Welcome to Tivaouane! This map shows the memories I have made over the past six months.
Things to know:
Tivaouane- I can only imagine how you are saying it in your head, let my help you out, it is pronounced Tee-wah-wuan. Tiva has a population of about 40,000. This is the second most urban site after Thies for GCY placements in Senegal. Therefore, we have gotten to know aspects of both village and city life. For instance, Tiva is still too big for us to meet everyone but when asked where we live, most people know our family members (particularly our Yaays). Being in Tiva has saved us money, as we are able to walk everywhere and there really isn’t anything to spend our money on (besides fruit and fabric). Unlike Thies, we do not have supermarkets (Auchan), cafes (so no Wi-Fi or places to hang out outside of our homes), or access to the same number of products (we stock up when we can). Though, we differ from smaller locations as getting run over is still a concern, we get decent internet service, our power/water is more consistent, and our market is always open.
Thies- Cleary pronounced, Chess. This is the most urban site placement; the city holds the most fellows and the GCY office is located here. This city is considerably larger than Tivaouane. While in Thies, we typically visit Big Faim (a hotel/restaurant with Wi-Fi, avoid the burgers and pizza), Auchan (a supermarket chain) and everyone’s favorite, O Peche Mignon (a great gelato place with good prices, big portions and Wi-Fi).
The fellows in Tiva- Assa, Maguette, Ramatoulaye and Salka (Host families in Senegal give their fellows new names).
Ngente- A baby-naming ceremony that occurs a few weeks after a baby is born. The day will be spent greeting people, sitting around for hours, hopefully dancing, and eating various rounds of food (including laax, chep bu yapp, and drinks).
Apprenticeship Placements- In Senegal, most fellows were given two apprenticeships. We never considered our lives in Tivaouane as ‘volunteering’, as this city has been and will continue to be fine. We are simply living here and happen to spend our time helping teach and tailor when we are not trying to connect with our communities.
Babs- Our beloved tailoring supervisor, Babacar Mbengue.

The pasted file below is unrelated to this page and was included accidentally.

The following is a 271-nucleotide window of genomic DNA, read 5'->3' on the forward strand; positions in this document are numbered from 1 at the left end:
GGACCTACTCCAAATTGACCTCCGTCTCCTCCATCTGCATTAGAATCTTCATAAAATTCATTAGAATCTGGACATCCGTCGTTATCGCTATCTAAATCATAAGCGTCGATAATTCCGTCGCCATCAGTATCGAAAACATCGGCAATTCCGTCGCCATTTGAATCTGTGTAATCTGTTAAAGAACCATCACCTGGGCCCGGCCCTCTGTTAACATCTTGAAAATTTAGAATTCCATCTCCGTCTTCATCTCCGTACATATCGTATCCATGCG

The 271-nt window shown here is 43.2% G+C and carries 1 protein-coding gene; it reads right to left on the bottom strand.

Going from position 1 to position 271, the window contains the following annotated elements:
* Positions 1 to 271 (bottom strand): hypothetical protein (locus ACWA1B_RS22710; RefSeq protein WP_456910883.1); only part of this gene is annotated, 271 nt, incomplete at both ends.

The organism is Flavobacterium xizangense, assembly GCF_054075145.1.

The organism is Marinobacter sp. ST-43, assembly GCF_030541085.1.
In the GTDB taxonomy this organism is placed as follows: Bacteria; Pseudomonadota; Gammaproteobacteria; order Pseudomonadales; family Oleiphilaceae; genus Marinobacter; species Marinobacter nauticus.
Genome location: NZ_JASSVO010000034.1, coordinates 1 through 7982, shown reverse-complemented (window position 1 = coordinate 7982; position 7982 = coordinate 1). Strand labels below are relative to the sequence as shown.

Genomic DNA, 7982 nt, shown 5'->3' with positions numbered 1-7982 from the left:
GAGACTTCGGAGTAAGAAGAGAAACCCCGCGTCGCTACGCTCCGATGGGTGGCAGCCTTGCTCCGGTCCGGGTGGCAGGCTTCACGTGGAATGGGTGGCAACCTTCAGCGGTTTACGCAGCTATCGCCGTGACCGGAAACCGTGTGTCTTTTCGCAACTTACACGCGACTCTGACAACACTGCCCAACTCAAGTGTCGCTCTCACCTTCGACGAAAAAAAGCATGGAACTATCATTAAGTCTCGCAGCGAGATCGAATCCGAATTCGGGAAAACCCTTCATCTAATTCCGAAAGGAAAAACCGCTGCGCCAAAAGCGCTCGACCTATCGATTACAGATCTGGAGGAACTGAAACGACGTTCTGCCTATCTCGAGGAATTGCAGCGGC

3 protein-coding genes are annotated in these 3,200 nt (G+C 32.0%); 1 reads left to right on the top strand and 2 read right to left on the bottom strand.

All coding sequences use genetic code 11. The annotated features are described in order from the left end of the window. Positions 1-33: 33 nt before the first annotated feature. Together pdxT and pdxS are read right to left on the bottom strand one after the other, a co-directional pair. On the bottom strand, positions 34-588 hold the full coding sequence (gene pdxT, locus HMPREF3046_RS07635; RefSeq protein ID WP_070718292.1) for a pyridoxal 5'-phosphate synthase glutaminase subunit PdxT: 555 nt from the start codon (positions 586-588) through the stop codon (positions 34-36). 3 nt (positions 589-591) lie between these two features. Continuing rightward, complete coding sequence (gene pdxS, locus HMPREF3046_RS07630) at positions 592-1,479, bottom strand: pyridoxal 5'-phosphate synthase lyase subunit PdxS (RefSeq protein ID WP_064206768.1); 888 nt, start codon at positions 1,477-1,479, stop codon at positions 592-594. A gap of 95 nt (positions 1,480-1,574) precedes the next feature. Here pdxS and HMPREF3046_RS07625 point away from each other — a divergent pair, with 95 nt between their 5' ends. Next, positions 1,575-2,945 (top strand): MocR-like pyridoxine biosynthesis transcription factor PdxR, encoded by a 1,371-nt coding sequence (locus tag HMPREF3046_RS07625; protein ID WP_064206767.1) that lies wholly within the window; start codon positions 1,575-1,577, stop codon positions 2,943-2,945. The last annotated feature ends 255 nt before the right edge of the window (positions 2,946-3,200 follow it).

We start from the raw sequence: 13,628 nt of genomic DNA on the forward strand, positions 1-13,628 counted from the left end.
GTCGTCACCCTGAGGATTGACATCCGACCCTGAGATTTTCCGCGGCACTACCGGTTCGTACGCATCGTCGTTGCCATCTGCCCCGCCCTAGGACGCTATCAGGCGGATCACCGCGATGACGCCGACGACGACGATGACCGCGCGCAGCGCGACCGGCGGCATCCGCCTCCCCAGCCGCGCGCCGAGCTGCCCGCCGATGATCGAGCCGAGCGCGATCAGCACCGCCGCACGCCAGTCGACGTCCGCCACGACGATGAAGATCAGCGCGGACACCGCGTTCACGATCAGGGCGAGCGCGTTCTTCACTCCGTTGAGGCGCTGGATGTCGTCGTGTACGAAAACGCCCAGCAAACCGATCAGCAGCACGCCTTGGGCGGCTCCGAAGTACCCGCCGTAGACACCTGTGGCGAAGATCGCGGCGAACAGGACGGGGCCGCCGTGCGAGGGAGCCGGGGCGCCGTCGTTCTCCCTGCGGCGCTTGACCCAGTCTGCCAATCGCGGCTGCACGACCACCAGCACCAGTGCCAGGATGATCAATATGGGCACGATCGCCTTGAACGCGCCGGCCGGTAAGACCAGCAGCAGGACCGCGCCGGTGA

Sept-place- Very used cars that hold seven passengers. A common way to travel around Senegal as the fare is cheaper since you share the cost with others, the cheaper alternative is the mini bus, but those take longer to fill up with passengers(I have waited well over 30 minutes before).
Watir- A horse-drawn cart, either used as a means of transport around town or for moving goods. If taking one, make sure to hold on tight…
Cerviche- A common gift to give to your family when returning home from somewhere, typically fruit or snacks.
Yaay- “Mom” in Wolof
Attaya- A popular tea in Senegal that is typically shared post-lunch or in the evenings. There is a hierarchal system in the drinking order as everyone shares the same two cups. Attaya is not meant to be fast as it is brewed and then poured in a particular fashion to maximize the amount of foam bubbles in the cup (only just recently learned that you are not supposed to drink the foam, as it should be saved for the next person).
Teranga- An aspect of Senegalese culture that makes household warm and welcoming. Essentially, “my house is your house.”
Pressea- a popular juice brand, that quickly became the fellows’ drink of choice (unless you want apple juice, in that case check out Valencia or Auchan).
Chakari- A type of grain served typically for dinner, difficult to describe, you’ll see when you get here.
Boutiques- Corner stores that are found everywhere.
Motorcycle men spots- Motorcycles are common means of transport around town, these spots are where the men who drive the motorcycles hang out while waiting for customers. We try to avoid these spots if possible.